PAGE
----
Realization – Ron

Ron Mohel, Switzerland

We sometimes have moments of realization, a kind of enlightenment—the sum of our experiences united into one moment—resulting in a shocking observation of what has been happening to us.

After my military service, I followed the stream and decided to go backpacking in New Zealand. I packed my backpack with the minimum need and headed towards freedom.

Reaching my first hike, I was told that it could be done either through a gentle four-day walk, or swiftly in the course two days. As this was only the first experience, and there seemed plenty more to be done in the limited time I had, I decided to take the speedy option. This seemed to be a good choice, since my walking pace was good. By the time I had completed the first segment, it was only noon, so I spent the whole afternoon alone in a small cabin. I could not imagine what would have happened if I took the four days option.

Traveling further south, I reached the beautiful fiords. Meanwhile, my pace improved. The New Zealand multi-day hikes were divided into about 18km, which equaled about four to eight hours of walk per day. I managed to accomplish these always in a little less than four hours. As time went by, I learned that I could even run some parts which were less interesting, like the deep forests, which always looked the same to me.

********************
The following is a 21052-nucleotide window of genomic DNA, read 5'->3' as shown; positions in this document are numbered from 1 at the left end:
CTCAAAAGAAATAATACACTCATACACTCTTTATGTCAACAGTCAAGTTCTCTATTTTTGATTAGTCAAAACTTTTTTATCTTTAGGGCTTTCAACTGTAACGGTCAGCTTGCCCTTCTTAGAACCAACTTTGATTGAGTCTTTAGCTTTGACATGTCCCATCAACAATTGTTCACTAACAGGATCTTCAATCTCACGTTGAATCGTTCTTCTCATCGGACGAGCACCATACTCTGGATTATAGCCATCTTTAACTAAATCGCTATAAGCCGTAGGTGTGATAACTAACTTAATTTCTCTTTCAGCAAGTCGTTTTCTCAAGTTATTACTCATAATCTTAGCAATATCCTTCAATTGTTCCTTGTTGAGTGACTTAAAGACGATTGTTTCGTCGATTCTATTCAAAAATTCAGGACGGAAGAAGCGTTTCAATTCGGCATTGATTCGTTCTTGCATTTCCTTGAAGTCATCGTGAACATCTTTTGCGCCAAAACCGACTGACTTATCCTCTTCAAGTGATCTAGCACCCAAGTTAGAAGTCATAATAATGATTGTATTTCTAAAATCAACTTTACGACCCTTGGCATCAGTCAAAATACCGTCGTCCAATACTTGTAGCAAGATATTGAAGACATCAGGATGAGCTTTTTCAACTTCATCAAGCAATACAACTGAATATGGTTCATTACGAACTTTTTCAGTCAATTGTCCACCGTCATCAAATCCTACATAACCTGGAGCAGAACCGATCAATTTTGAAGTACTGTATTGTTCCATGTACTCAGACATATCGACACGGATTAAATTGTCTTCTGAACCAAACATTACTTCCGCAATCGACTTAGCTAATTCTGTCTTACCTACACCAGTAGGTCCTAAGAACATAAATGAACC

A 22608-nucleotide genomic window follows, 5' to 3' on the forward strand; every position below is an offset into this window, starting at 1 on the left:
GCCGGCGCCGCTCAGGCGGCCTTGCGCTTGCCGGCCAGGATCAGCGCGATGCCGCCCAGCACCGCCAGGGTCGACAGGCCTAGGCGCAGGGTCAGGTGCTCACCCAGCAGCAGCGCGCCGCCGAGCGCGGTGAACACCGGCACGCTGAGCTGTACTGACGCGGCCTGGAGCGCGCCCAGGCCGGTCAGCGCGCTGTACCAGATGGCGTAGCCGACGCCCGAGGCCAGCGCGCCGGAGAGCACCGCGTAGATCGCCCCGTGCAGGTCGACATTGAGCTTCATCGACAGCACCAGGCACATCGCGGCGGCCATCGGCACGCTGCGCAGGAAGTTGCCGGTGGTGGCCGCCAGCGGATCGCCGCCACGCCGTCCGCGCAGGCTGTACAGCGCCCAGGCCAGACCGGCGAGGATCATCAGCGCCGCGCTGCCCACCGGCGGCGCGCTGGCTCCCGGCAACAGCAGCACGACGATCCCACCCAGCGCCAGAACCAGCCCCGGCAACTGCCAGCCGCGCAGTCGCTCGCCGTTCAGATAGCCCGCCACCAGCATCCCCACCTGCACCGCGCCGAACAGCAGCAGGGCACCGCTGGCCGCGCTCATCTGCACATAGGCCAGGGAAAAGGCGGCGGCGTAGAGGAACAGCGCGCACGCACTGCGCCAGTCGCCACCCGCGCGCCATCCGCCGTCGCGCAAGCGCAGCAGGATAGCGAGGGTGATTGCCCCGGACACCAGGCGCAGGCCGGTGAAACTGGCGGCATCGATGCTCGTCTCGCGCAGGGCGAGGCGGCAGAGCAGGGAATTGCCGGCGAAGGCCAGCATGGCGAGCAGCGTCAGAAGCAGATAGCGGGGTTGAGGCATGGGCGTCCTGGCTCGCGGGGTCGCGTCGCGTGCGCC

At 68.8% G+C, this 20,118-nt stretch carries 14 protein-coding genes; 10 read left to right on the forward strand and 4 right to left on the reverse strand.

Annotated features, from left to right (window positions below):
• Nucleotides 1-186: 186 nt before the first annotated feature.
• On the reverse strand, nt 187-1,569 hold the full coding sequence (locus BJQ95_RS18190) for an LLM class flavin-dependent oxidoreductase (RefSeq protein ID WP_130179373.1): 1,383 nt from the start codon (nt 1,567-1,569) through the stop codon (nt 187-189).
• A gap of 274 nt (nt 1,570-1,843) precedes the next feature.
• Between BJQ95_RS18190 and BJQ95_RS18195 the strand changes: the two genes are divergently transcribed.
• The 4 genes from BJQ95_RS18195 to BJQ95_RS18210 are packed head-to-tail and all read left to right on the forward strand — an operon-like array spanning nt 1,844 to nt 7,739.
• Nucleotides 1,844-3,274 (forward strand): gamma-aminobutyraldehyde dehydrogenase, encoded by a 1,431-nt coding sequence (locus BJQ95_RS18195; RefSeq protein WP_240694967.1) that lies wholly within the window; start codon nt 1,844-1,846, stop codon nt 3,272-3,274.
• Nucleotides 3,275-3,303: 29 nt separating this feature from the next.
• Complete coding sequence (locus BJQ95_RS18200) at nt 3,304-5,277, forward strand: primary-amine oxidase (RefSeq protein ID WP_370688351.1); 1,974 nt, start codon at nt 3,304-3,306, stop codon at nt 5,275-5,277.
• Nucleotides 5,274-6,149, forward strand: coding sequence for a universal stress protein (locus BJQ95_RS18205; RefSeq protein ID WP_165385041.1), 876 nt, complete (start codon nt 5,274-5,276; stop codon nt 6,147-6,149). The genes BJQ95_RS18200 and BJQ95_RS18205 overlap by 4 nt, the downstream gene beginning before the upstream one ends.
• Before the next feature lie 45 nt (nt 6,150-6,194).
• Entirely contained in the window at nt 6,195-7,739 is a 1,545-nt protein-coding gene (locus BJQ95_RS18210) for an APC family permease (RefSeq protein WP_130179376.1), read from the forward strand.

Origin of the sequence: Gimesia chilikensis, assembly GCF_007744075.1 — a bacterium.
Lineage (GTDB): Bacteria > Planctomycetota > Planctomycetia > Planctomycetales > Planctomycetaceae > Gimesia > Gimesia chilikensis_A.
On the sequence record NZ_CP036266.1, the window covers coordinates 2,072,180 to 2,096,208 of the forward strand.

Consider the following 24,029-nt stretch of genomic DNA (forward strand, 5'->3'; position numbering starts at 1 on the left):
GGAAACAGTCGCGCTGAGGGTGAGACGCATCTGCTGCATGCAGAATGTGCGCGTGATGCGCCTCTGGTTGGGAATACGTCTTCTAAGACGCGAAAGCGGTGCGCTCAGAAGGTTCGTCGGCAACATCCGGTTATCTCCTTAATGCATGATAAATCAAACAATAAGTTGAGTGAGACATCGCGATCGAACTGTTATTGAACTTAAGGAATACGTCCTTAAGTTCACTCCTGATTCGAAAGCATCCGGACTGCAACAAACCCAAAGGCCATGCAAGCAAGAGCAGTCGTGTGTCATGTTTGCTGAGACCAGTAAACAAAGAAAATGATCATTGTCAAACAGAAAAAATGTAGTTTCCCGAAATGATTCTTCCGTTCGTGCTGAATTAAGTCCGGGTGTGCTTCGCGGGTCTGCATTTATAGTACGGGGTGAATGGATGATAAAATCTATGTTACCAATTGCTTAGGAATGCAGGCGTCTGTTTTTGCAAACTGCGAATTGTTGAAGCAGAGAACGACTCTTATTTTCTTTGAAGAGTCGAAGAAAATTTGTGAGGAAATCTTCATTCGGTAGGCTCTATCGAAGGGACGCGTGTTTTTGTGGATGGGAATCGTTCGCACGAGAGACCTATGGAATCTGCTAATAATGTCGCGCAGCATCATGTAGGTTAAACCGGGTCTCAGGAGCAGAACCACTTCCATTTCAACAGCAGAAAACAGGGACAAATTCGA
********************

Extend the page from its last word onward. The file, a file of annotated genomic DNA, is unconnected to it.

From there I reached the peak of all this during my last hike on the north Island of that enchanting country. As these where my last days on that land, I signed up for a sailing cruse, working on a small 60 feet sailboat, to New Caledonia. But I still had two days to fill.

Nearby was a perfect two-day hike to the end of a long land strip, where a lighthouse stood. I started to walk, and sooner than later, ran. I ran and ran almost the whole 18 km, all the way to the lighthouse. I passed by people looking at me very strangely. I was overcome by the strong feeling that something was very wrong, but I could not stop running, even though at some point I really wanted to. Physically it was perfectly fine, but inside me sorrow began building up.

Towards the end, realizing that soon I will not see this country again for many years, I managed to stop at a vista point overlooking the ocean. Something recalled the book I had read not so long ago about self-remembering.

I decided to give it a try.

This moment was unique. It allowed me to realize that, while I was in this beautiful place, being free for my self after a very long period, and before another busy period, I still could not simply and truly enjoy myself!

I realized that my external freedom did not bring an internal one, and that I was building my own internal prison, and the only way to break out of it started by observing my self and making internal efforts to create a change.

The sailing trip came just in time for that.

We sometimes have moments of realization, a kind of enlightenment—the sum of our experiences united into one moment—resulting in a shocking observation of what has been happening to us.

“You do not realize your own situation. You are in prison. All you can wish for, if you are a sensible man, is to escape. But how escape?” – Gurdjieff